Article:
GOV’S BUDGET: MAJOR INITIATIVE HIGHLIGHTS

From the budget, here are the major initiatives of note:

Over the past four years, the state has overhauled virtually every area of government.

Many of the changes were driven by the need to balance the budget, while others were done to improve services to the public. The changes focus on providing core public services in the most efficient manner possible. The difficult and time‑consuming task of making these initiatives successful remains a focus of the Administration.

Local Control Funding Formula—The 2013 Budget overhauled the state’s K‑12 school financing system with the Local Control Funding Formula that targets the most new dollars to those districts serving English learners, students from low‑income families, and youth in foster care— while giving all districts dramatically more flexibility to achieve their educational goals. The State Board of Education adopted significantly modified accountability procedures at its November 2014 meeting and will continue to review and revise spending regulations as necessary to improve student success.

Public Safety Realignment—Due to overcrowding, rising costs, and a revolving door of offenders in the state’s prisons, 2011 realignment shifted more responsibility for lower‑level offenders to counties with an emphasis on improved rehabilitation and reduced recidivism. With upcoming benchmarks to meet the Three Judge Panel’s overcrowding order and the implementation of Proposition 47 (passed at the November election), the state’s correctional system will continue to undergo major changes in the next year.

Health Care Reform—Due principally to the implementation of federal healthcare reform, Medi‑Cal caseload has increased from 7.9 million in 2012‑13 to an estimated 12.2 million this coming year. The program now covers 32 percent of the state’s population. This tremendous expansion of health care coverage for low‑income Californians continues to be an administrative and financial challenge. The Budget is covering billions of additional dollars of expenses while computer systems must continue to be upgraded to handle the workload. The state has also greatly expanded its reliance on managed care health plans, including the Coordinated Care Initiative.

Climate Change—The Budget proposes $1 billion in Cap and Trade expenditures for the state’s continuing investments in low carbon transportation, sustainable communities, energy efficiency, urban forests and high‑speed rail. The successful implementation of these projects and continued and even steeper reductions in carbon pollutants are necessary to address the ongoing threat posed by climate change.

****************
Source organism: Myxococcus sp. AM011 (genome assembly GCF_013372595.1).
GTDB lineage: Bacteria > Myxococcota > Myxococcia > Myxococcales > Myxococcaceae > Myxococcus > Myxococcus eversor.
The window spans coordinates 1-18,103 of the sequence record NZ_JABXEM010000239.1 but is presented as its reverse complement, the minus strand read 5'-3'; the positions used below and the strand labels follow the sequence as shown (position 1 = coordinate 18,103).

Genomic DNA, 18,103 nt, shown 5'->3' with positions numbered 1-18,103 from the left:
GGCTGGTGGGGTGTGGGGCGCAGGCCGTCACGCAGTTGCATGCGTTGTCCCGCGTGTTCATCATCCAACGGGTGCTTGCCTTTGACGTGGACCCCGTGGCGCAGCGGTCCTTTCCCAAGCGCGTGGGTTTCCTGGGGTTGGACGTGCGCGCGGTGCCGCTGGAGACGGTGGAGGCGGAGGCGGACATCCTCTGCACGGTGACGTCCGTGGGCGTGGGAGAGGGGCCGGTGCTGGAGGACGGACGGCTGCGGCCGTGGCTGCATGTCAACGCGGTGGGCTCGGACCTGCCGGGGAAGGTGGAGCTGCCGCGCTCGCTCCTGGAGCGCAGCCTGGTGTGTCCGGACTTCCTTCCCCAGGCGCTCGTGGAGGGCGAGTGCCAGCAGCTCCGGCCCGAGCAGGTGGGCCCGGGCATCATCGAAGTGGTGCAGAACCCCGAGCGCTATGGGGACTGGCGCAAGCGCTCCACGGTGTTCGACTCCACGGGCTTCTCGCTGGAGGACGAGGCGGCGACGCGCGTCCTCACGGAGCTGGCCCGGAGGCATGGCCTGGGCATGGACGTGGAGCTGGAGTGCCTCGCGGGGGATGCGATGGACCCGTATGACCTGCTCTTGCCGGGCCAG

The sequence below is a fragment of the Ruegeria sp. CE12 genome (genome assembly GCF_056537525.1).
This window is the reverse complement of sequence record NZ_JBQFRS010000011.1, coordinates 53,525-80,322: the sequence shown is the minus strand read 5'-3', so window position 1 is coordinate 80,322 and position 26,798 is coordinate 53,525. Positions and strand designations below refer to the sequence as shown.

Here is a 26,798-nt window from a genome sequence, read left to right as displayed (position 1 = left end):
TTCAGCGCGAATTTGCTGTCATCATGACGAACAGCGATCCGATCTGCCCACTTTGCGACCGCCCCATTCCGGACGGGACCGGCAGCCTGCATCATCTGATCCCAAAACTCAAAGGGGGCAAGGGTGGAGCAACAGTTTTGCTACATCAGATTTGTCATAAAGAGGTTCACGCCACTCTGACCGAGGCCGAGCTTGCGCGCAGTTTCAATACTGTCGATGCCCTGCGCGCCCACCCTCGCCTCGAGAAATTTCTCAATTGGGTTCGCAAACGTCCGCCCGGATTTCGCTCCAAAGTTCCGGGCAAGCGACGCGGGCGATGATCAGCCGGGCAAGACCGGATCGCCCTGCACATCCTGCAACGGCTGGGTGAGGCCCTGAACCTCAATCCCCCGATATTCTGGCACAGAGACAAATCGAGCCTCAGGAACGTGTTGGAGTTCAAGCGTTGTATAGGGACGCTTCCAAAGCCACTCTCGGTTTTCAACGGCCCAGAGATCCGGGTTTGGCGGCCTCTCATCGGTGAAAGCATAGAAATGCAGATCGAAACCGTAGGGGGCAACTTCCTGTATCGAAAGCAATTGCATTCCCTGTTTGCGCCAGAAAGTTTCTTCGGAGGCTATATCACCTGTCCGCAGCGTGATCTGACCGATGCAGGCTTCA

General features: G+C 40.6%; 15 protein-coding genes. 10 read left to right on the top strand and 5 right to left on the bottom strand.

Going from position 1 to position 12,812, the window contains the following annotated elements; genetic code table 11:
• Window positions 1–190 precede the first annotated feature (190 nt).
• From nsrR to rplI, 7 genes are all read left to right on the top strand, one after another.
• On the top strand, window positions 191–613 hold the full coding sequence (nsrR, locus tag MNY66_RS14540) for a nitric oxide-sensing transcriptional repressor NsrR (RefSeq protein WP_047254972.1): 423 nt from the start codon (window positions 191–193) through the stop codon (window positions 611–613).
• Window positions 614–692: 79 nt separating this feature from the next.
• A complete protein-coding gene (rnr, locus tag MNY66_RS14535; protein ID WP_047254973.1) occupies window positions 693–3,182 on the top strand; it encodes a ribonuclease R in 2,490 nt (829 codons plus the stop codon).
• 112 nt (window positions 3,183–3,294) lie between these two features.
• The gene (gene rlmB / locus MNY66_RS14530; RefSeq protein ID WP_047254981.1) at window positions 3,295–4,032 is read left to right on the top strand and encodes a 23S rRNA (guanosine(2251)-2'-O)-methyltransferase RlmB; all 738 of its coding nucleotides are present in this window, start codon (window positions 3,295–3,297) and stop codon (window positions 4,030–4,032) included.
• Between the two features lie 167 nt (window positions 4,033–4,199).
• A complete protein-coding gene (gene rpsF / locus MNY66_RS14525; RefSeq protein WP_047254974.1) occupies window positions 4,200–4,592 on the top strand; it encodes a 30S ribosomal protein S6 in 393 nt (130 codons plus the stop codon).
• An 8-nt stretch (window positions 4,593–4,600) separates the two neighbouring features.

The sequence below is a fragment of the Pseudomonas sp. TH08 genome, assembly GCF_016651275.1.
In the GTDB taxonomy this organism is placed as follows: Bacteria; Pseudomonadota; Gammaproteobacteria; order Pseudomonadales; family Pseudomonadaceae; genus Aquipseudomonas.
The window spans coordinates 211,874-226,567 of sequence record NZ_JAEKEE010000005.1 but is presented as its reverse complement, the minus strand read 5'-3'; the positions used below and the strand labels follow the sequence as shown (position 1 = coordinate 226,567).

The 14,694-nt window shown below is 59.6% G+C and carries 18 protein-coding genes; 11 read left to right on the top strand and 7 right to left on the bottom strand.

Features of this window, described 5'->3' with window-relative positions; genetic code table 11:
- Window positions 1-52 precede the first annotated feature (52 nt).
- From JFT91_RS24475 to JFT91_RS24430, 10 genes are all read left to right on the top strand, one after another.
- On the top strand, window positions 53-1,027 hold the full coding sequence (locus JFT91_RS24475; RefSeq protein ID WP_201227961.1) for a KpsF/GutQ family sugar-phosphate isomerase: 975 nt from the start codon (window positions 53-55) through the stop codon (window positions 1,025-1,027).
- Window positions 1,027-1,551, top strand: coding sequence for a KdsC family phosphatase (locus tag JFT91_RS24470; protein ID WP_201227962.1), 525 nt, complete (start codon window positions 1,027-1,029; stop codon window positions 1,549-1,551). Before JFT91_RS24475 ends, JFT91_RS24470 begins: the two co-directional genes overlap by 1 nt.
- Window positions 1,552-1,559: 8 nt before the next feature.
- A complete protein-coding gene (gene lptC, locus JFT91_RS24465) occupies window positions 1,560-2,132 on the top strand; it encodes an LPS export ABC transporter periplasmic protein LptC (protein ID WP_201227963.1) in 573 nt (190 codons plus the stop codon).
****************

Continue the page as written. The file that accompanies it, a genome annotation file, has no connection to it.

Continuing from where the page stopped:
Water Action Plan—The Water Action Plan is the Administration’s five‑year roadmap towards sustainable water management. The Budget includes the first $532 million in expenditures from the Proposition 1 water bond to continue the plan’s implementation.

Redevelopment Dissolution—By the end of the budget year, the elimination of redevelopment agencies will have returned more than $4 billion to cities, counties, and special districts to fund police, fire, and other critical public services. An additional $5 billion will have been returned to K‑14 schools. Administering the orderly dissolution of almost 400 redevelopment agencies has been complex and time consuming. Oversight of the dissolution process has progressed to the point where the Budget proposes legislation to streamline the state review process to continue the wind‑down activities.

Pension Reform—Over the past several years, the Administration, Legislature, and public employees have taken significant steps to reform public pension systems—protecting the retirement security of government workers while controlling their costs. In 2012, pension reform increased cost sharing for employees, pushed back retirement ages, and restructured pension formulas. In 2014, the Governor signed a new funding plan to close a $74 billion shortfall for teacher pensions over the next three decades. The Budget includes $1.4 billion ($371 million

General Fund) to implement the second year of the teacher pension funding plan.

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